Hepatology International

, Volume 6, Issue 1, pp 379–385

Clinical significance of serum autoantibodies in patients with NAFLD: results from the nonalcoholic steatohepatitis clinical research network


    • Indiana University School of Medicine
  • Robert J. Gould
    • Centre for Liver Disease, Virginia Mason Medical Centre
  • Laura A. Wilson
    • Department of EpidemiologyJohns Hopkins Bloomberg School of Public Health
  • Aynur Unalp-Arida
    • Department of EpidemiologyJohns Hopkins Bloomberg School of Public Health
  • Oscar W. Cummings
    • Indiana University School of Medicine
  • Naga Chalasani
    • Indiana University School of Medicine
  • Kris V. Kowdley
    • Centre for Liver Disease, Virginia Mason Medical Centre
  • Nonalcoholic Steatohepatitis Clinical Research Network (NASH CRN)
Original Article

DOI: 10.1007/s12072-011-9277-8

Cite this article as:
Vuppalanchi, R., Gould, R.J., Wilson, L.A. et al. Hepatol Int (2012) 6: 379. doi:10.1007/s12072-011-9277-8



Some studies have suggested that autoantibodies might define a subcategory and phenotype of nonalcoholic fatty liver disease (NAFLD) associated with advanced histological features. We evaluated the relationship between the presence of serum autoantibodies and liver histology in a large cohort of well-characterized patients with NAFLD.


A total of 864 NAFLD patients participating in two prospective multicentre clinical studies underwent testing for serum autoantibodies within 24 months of a liver biopsy. Liver histology was compared between the patients with and without ANA ≥ 1:160 or ASMA ≥ 1:40 or both.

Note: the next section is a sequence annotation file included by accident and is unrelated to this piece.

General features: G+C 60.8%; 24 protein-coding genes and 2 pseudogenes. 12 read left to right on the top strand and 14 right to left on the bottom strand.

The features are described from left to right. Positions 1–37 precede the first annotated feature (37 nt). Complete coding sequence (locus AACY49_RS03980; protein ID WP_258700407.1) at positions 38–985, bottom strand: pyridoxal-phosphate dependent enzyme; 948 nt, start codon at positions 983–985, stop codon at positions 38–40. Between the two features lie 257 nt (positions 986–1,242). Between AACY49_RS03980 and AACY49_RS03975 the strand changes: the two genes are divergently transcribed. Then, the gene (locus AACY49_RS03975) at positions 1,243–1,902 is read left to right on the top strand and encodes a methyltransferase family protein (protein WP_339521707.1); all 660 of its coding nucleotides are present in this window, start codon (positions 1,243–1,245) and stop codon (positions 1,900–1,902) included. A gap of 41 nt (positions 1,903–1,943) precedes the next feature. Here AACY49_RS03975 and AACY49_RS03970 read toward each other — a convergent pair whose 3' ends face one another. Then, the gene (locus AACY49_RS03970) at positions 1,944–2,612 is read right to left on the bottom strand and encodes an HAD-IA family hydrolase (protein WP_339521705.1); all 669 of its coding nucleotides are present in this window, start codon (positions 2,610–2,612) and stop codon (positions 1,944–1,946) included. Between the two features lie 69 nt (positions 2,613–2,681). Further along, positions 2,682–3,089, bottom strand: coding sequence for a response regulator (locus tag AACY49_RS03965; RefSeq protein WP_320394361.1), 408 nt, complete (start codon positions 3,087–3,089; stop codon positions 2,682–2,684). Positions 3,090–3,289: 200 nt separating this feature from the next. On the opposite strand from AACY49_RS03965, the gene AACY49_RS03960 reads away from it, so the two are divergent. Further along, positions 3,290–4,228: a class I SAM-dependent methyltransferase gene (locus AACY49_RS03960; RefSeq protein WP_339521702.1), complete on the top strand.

Autoantibodies were present in 182 patients (21%). There was no difference in age, gender, race, body mass index (BMI), homeostasis model assessment of insulin resistance (HOMA-IR), or history of diabetes between the two groups. Biopsies in subjects with autoantibodies were less likely to have moderate-to-severe steatosis (i.e., >33%) compared to controls (57.1 vs. 43.0%, P value = 0.0006). Lobular inflammation (46.7 vs. 47.5%), ballooning degeneration (38.5 vs. 42.5%), and advanced fibrosis (33.2 vs. 29.3%) were not different between the two groups. Histologic evidence of ‘definite’ NASH did not differ significantly between the two groups (55.5 vs. 58.9%). After adjusting for age, gender, BMI, race, and diabetes, the presence of autoantibodies was independently associated with lower prevalence of moderate-to-severe steatosis [odds ratio (OR), 0.58; 95% confidence interval (CI), 0.41–0.82; P = 0.01].


Autoantibodies are frequently positive in NAFLD in the absence of autoimmune hepatitis and their occurrence is not associated with more advanced histologic features.


AutoantibodiesNASHNAFLDLiver histology



Nonalcoholic fatty liver disease


Nonalcoholic steatohepatitis


Pioglitazone versus Vitamin E versus Placebo for the treatment of non diabetic patients with NASH

Supplementary material

12072_2011_9277_MOESM1_ESM.docx (15 kb)
Supplementary material 1 (DOCX 14 kb)

Copyright information

© Asian Pacific Association for the Study of the Liver 2011